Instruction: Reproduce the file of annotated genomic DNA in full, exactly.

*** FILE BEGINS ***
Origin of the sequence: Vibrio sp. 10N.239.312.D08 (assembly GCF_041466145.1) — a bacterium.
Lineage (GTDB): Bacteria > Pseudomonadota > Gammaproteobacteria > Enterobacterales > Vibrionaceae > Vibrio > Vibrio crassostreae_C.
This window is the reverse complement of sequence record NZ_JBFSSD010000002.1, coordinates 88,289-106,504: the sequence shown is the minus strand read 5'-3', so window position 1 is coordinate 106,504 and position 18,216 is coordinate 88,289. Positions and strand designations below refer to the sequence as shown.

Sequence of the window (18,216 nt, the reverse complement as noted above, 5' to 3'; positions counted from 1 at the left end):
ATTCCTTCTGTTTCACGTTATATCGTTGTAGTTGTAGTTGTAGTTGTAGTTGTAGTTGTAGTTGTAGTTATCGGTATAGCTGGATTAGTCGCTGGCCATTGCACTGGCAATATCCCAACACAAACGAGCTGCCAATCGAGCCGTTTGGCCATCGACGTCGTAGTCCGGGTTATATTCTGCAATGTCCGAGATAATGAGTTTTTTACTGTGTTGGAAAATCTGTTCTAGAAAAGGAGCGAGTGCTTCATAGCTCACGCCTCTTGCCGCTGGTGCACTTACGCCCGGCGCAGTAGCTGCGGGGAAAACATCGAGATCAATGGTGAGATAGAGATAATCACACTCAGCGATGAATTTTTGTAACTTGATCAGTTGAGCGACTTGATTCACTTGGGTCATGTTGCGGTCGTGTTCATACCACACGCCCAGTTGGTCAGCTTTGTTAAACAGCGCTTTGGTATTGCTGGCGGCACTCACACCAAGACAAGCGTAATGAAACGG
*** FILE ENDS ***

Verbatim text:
Origin of the sequence: Vibrio sp. 10N.239.312.D08 (assembly GCF_041466145.1) — a bacterium.
Lineage (GTDB): Bacteria > Pseudomonadota > Gammaproteobacteria > Enterobacterales > Vibrionaceae > Vibrio > Vibrio crassostreae_C.
This window is the reverse complement of sequence record NZ_JBFSSD010000002.1, coordinates 88,289-106,504: the sequence shown is the minus strand read 5'-3', so window position 1 is coordinate 106,504 and position 18,216 is coordinate 88,289. Positions and strand designations below refer to the sequence as shown.

Sequence of the window (18,216 nt, the reverse complement as noted above, 5' to 3'; positions counted from 1 at the left end):
ATTCCTTCTGTTTCACGTTATATCGTTGTAGTTGTAGTTGTAGTTGTAGTTGTAGTTGTAGTTGTAGTTATCGGTATAGCTGGATTAGTCGCTGGCCATTGCACTGGCAATATCCCAACACAAACGAGCTGCCAATCGAGCCGTTTGGCCATCGACGTCGTAGTCCGGGTTATATTCTGCAATGTCCGAGATAATGAGTTTTTTACTGTGTTGGAAAATCTGTTCTAGAAAAGGAGCGAGTGCTTCATAGCTCACGCCTCTTGCCGCTGGTGCACTTACGCCCGGCGCAGTAGCTGCGGGGAAAACATCGAGATCAATGGTGAGATAGAGATAATCACACTCAGCGATGAATTTTTGTAACTTGATCAGTTGAGCGACTTGATTCACTTGGGTCATGTTGCGGTCGTGTTCATACCACACGCCCAGTTGGTCAGCTTTGTTAAACAGCGCTTTGGTATTGCTGGCGGCACTCACACCAAGACAAGCGTAATGAAACGG